“Intestacy” is the name given to the situation that arises when someone dies without leaving a valid Will.

“Partial Intestacy” is when someone’s Will does not dispose of the whole of their Estate.

“Personal Representative” means an Administrator or an Executor.

“Probate” is the legal procedure to validate a Will and to confirm that the executors have the authority to deal with your Estate.

“Residue” is what is left of your Estate after all expenses have been paid and specific and general Bequests have been made.

“Will-maker” is the person, who has made, changed, revoked or revived the will and is the equivalent of testator (male) or testatrix (female). This is you.

“Will” is a written legal instruction of how a person’s property is to be distributed on that person’s death. To be effective it must comply with correct legal procedures.

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Table 1. If you don’t have a Will, your Estate is distributed as follows:

Who survives you?

 

The law says

(Administration Act 1969 - section 77)

Spouse, civil union partner or surviving de facto partner survives and also your children. 

 

 

All your personal chattels + $155,000 & interest on that amount from the date of death until that amount is paid, go to your spouse, civil union partner or surviving de facto partner.

The Residue of your Estate is divided:

1/3 to your spouse, civil union partner or surviving de facto partner absolutely; and

2/3 divided equally among your children.

Spouse, civil union partner or surviving de facto partner. There are no children but one or both your parents survive.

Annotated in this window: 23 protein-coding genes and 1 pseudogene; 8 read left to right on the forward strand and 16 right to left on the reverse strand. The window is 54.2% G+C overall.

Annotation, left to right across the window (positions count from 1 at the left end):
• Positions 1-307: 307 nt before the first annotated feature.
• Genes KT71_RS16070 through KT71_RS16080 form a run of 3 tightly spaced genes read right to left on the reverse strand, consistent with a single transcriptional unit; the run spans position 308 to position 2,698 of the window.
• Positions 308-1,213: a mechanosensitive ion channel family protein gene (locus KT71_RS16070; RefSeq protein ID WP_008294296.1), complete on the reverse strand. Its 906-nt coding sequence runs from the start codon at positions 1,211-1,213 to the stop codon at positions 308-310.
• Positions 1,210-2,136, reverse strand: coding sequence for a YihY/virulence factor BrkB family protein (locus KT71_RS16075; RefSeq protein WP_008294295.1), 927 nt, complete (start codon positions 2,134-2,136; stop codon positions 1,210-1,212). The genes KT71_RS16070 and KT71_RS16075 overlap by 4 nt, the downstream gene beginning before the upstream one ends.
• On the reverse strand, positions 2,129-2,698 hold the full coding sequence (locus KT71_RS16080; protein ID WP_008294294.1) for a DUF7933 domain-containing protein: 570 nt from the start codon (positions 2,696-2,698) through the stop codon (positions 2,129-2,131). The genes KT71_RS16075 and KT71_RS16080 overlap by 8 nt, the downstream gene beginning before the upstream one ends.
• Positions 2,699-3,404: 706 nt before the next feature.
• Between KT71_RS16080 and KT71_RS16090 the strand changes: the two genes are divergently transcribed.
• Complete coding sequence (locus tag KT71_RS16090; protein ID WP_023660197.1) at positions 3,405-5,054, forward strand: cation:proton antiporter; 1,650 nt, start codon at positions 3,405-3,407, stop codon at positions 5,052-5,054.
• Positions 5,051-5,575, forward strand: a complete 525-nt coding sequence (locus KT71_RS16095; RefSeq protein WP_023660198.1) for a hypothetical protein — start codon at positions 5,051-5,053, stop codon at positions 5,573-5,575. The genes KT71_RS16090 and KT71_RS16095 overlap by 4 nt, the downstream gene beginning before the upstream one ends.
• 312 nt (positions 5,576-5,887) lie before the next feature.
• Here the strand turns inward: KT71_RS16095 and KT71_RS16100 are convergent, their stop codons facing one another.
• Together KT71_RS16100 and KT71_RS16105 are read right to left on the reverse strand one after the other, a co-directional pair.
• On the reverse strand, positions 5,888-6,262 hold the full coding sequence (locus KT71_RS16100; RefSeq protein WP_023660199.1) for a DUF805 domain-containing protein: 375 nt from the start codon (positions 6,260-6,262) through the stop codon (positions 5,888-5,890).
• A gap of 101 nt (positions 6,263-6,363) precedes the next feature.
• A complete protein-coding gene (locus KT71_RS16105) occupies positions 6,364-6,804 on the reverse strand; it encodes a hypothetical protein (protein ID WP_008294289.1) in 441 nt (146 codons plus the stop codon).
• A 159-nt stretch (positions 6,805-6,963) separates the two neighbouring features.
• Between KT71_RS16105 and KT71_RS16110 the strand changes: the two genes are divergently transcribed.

All your personal chattels + $155,000 & interest on that amount from the date of death until that amount is paid, go to your spouse, civil union partner or surviving de facto partner.

The Residue of your Estate is divided:

2/3 to your spouse, civil union partner or surviving de facto partner; and

1/3 to your parents in equal shares. If only one parent, all to that parent.

Spouse, civil union partner or surviving de facto partner. You leave no children or parents.

Whole Estate goes to your spouse, civil union partner or de facto partner.

 

No spouse, civil union partner or surviving de facto partner but your children survive.

Whole Estate goes to your children equally.

 

No spouse, civil union partner or de facto partner, no children, but your parent(s) survive.

Whole Estate goes to your parents in equal shares. If only one parent, all to that parent.

 

No surviving spouse, child or parent.

 

Some blood relatives may benefit if they fit the categories specified in the Administration Act. If no such relatives, then your whole Estate goes to the Government (“bona vacantia”).


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Disclaimer: This is a general guide only and is not provided as legal advice. All persons are advised to obtain their own legal advice in relation to their own Will and individual situation.